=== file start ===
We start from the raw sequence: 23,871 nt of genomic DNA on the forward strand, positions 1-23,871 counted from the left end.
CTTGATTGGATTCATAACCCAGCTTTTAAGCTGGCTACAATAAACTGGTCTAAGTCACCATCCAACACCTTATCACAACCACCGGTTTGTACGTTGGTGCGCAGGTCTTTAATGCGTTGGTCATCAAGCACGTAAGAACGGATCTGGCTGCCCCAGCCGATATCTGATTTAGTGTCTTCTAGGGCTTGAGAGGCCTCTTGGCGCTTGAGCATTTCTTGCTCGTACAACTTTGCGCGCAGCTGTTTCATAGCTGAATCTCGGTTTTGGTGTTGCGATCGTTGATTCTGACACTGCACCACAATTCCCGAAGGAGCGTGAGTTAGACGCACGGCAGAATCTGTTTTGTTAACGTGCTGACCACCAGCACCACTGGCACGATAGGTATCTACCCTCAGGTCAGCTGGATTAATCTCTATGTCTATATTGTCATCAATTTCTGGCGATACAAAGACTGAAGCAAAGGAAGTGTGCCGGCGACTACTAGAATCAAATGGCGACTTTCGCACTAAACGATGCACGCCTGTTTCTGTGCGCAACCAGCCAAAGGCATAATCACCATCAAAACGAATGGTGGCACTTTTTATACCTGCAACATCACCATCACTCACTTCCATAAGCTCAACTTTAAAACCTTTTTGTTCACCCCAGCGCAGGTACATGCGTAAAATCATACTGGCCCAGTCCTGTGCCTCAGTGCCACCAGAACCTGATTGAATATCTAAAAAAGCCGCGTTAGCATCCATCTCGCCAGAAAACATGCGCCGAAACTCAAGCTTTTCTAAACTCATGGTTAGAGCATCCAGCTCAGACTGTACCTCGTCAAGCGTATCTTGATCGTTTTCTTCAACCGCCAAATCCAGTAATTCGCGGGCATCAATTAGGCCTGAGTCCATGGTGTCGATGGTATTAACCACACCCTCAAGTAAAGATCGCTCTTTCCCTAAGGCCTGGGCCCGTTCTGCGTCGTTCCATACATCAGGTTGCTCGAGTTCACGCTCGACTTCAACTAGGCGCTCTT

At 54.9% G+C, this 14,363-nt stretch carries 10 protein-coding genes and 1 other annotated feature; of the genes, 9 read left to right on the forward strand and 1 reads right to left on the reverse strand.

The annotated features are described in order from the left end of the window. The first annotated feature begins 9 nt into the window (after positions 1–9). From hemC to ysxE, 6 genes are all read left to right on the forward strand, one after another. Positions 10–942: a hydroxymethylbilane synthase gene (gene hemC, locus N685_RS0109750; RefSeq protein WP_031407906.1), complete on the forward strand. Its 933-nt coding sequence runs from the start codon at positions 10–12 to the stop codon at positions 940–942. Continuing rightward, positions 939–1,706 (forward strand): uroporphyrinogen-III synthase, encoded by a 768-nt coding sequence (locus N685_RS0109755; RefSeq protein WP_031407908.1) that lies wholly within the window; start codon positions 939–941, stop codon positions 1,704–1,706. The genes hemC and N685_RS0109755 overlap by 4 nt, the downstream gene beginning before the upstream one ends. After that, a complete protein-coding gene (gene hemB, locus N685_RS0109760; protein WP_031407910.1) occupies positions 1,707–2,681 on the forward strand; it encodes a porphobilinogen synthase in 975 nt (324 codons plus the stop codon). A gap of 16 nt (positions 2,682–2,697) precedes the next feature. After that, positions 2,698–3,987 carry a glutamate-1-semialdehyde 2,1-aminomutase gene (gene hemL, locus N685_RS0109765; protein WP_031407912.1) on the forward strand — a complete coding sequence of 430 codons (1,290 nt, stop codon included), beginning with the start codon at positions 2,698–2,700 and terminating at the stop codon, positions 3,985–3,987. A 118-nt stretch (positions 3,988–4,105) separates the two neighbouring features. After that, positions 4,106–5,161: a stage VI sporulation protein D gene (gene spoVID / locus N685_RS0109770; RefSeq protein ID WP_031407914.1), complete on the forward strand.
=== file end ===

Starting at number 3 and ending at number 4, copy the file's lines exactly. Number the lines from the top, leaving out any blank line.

At 54.9% G+C, this 14,363-nt stretch carries 10 protein-coding genes and 1 other annotated feature; of the genes, 9 read left to right on the forward strand and 1 reads right to left on the reverse strand.

The annotated features are described in order from the left end of the window. The first annotated feature begins 9 nt into the window (after positions 1–9). From hemC to ysxE, 6 genes are all read left to right on the forward strand, one after another. Positions 10–942: a hydroxymethylbilane synthase gene (gene hemC, locus N685_RS0109750; RefSeq protein WP_031407906.1), complete on the forward strand. Its 933-nt coding sequence runs from the start codon at positions 10–12 to the stop codon at positions 940–942. Continuing rightward, positions 939–1,706 (forward strand): uroporphyrinogen-III synthase, encoded by a 768-nt coding sequence (locus N685_RS0109755; RefSeq protein WP_031407908.1) that lies wholly within the window; start codon positions 939–941, stop codon positions 1,704–1,706. The genes hemC and N685_RS0109755 overlap by 4 nt, the downstream gene beginning before the upstream one ends. After that, a complete protein-coding gene (gene hemB, locus N685_RS0109760; protein WP_031407910.1) occupies positions 1,707–2,681 on the forward strand; it encodes a porphobilinogen synthase in 975 nt (324 codons plus the stop codon). A gap of 16 nt (positions 2,682–2,697) precedes the next feature. After that, positions 2,698–3,987 carry a glutamate-1-semialdehyde 2,1-aminomutase gene (gene hemL, locus N685_RS0109765; protein WP_031407912.1) on the forward strand — a complete coding sequence of 430 codons (1,290 nt, stop codon included), beginning with the start codon at positions 2,698–2,700 and terminating at the stop codon, positions 3,985–3,987. A 118-nt stretch (positions 3,988–4,105) separates the two neighbouring features. After that, positions 4,106–5,161: a stage VI sporulation protein D gene (gene spoVID / locus N685_RS0109770; RefSeq protein ID WP_031407914.1), complete on the forward strand.